> > for mandatory parameters and a attribute "value" to define the default
> > value. For example:
> What does mandatory="false" mean? When would you use it?
Mandatory means that for that service this field is mandatory, cannot be
empty, even if it's not mandatory by the CM itself.
Also XML attributes need a value, so either we add a child element
mandatory or have a mandatory=true attr there. false is default.
> > Maybe we should add a boolean attribute "editable" to indicate whether
> > the parameter is editable for this service or must be the same indicated
> > by the "value" attribute.
> How does editable differ from the inverse of mandatory?
> (One use-case for editable="false" is the Google Talk 'server'. One use-case
> for editable="true" is that in a Freenode profile, the server field could
> default to irc.freenode.net, but be editable in case you want to use
> irc.eu.freenode.net instead.)
Editable means that for this service this param MUST be the one defined
in value and should not be user-editable. This is exactly what you said
about google talk server, that for accounts using the google talk
profile cannot edit the server field for example.
> > Some services do not support all presence types defined in the spec,
> > so we should indicate whether some presences are known to not be
> > supported.
> I believe XMPP (invisible not always working) is the only major use-case
> for this? Recent work on supporting more versions of invisibility in Gabble
> means this is much less important.
Yes, invisible is the most common case here, but we may also find some
services that do not support other presence types, so I believe we
should be able to disable by presence type.
> > Presences not defined by the spec should be ignored.
> Careful. Protocols can define statuses with protocol-specific names, as long
> as they have a Connection_Presence_Type defined by the spec: for instance,
> MSN could have "on-the-phone", of type Connection_Presence_Type_Busy (but
> it's not acceptable to select "on-the-phone" if the user chooses Busy from a
We may have a alias element maybe. The name explains itself.
> > To do this we should add a "supressed-requestable-channel-classes"
> > element that contains child elements "item" for all RCCs not supported.
> > The syntax of the "item" element value should be the same used to define
> > RCCs in manager files (See Protocol).
> XML containing parsed text considered harmful! If you want to re-use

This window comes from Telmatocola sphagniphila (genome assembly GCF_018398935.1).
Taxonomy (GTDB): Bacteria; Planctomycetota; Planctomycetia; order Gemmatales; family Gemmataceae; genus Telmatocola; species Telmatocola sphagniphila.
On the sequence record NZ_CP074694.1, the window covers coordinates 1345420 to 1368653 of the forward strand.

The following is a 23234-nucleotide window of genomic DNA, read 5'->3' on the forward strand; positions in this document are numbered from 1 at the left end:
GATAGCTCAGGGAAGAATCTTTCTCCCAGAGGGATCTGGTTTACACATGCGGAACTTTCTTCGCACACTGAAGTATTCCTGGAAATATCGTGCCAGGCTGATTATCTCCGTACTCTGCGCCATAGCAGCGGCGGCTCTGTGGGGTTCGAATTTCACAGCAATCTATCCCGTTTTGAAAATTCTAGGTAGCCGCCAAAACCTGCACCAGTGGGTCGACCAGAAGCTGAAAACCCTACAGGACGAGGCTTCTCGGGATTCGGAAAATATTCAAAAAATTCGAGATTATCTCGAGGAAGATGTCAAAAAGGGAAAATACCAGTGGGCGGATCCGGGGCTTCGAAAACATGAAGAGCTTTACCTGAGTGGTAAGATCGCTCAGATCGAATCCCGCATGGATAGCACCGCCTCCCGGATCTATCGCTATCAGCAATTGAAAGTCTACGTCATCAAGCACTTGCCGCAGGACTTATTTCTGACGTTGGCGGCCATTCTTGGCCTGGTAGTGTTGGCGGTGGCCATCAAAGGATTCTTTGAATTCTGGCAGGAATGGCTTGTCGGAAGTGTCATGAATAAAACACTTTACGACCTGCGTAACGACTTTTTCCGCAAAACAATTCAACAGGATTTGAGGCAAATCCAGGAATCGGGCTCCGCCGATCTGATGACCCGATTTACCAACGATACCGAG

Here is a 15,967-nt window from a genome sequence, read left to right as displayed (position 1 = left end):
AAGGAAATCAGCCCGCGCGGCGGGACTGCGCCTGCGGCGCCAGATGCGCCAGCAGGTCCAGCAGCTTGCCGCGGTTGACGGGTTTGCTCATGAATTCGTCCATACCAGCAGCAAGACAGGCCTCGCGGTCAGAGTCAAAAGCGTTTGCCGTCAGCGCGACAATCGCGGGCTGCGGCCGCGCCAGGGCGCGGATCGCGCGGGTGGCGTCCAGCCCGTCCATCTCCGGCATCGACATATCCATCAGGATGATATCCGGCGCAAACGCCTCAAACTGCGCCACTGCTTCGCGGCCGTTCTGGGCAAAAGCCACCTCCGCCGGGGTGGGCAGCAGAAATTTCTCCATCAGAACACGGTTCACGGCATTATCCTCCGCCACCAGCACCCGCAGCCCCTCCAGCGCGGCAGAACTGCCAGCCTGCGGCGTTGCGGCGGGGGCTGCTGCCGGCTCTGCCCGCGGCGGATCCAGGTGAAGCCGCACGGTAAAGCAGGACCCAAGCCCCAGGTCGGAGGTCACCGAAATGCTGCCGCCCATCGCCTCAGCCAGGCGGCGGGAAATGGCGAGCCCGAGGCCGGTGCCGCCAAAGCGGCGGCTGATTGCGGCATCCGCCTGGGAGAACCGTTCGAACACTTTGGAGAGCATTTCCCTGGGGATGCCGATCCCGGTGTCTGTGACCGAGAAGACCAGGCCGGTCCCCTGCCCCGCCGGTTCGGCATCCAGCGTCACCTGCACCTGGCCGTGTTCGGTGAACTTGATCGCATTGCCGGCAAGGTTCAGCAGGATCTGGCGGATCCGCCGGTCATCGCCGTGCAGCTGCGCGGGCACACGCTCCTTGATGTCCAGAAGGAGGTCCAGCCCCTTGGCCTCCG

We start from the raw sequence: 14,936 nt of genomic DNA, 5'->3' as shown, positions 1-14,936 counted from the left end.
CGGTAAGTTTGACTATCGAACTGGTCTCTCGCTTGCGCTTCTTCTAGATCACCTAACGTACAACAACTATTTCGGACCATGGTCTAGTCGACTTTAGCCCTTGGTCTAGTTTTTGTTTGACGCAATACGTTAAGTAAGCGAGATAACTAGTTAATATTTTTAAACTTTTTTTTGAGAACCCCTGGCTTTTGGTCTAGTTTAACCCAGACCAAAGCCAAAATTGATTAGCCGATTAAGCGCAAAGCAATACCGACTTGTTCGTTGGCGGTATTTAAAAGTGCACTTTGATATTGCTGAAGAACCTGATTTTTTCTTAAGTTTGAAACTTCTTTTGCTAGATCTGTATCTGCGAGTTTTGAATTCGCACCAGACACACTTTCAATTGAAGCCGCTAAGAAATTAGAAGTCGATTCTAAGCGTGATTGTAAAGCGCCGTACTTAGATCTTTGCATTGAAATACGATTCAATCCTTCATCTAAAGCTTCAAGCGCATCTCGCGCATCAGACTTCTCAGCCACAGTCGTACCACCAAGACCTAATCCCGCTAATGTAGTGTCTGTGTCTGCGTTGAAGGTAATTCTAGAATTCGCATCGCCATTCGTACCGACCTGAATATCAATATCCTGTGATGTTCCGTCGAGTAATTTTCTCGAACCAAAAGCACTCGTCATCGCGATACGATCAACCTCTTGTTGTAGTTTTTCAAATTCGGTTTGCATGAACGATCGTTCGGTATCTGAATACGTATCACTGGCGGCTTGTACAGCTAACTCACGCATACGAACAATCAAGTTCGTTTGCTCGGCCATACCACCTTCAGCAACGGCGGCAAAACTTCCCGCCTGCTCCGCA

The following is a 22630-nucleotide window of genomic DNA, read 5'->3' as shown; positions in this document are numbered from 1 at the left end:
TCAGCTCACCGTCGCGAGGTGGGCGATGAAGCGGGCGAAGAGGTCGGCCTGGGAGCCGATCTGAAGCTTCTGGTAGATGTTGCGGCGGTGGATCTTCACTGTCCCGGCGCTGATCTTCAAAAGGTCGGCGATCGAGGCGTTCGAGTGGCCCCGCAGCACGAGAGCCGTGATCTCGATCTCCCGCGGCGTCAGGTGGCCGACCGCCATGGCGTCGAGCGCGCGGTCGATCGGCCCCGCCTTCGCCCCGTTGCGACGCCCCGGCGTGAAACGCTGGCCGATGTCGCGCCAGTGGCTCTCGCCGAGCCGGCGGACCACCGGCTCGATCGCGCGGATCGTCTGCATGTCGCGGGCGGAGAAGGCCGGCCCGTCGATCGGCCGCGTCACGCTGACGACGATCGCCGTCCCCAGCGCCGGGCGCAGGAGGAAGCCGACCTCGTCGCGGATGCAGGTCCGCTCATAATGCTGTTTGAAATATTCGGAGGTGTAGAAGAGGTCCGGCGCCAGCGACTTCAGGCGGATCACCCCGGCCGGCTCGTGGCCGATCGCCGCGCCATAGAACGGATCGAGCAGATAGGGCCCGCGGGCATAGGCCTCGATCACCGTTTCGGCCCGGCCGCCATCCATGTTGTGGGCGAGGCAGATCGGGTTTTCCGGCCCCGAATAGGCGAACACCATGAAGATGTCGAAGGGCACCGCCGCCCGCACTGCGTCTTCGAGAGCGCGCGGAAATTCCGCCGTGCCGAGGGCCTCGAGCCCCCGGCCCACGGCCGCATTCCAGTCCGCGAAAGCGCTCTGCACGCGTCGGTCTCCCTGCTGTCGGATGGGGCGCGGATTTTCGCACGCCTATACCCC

> serializations from Protocol, use a keyfile (.desktop format); if you want to
> use XML, use XML.
> > <suppressed-requestable-channel-classes>
> > <item>
> > org.freedesktop.Telepathy.Channel.ChannelType
> > s=org.freedesktop.Telepathy.Channel.Type.RoomList
> > org.freedesktop.Telepathy.Channel.TargetHandleType u=2
> > allowed=org.freedesktop.Telepathy.Channel.TargetHandle;org.freedesktop.Telepathy.Channel.TargetID;
> > </item>
> > </suppressed-requestable-channel-classes>
> This seems rather speculatively general to me. Including 'allowed' here also
> makes it very fragile: if we add RoomID (from Jonny's Room interface) to
> the allowed MUC properties in Gabble, a third-party Facebook profile would
> fail to suppress the MUC RCC.
> As far as I understand it, we basically have two situations now:
> * everything that the CM supports will work, perhaps with a couple of
> exceptions (Google Talk is full XMPP, except that their vCards don't support
> a lot of fields - but that's not information you need while offline anyway)
> * almost nothing that the CM supports will actually work (Facebook can't
> do MUCs, but it can't do calls or file transfers or Tubes or setting your
> own avatar or manipulating your contact list, either)
> Would it be sufficient for the Facebook RCCs if we had a way to say "of the
> things the server supports, only these handle type / channel type pairs can
> be expected to work"?
> If we encounter a server that supports *almost* everything the CM does,
> we might later need to add "these few specific things don't work". I suspect
> those cover every situation we're likely to encounter in practice.
I chose to go to the route "this service do not allow these rccs"
instead of "it only supports this subset". I believe we should choose
one of them and stick to it. For facebook we would need to disable many
rccs, but for another server we should need to disable only one, so not
sure which one to choose.
Regarding allowed, I believe we should just omit it.
A format may be something like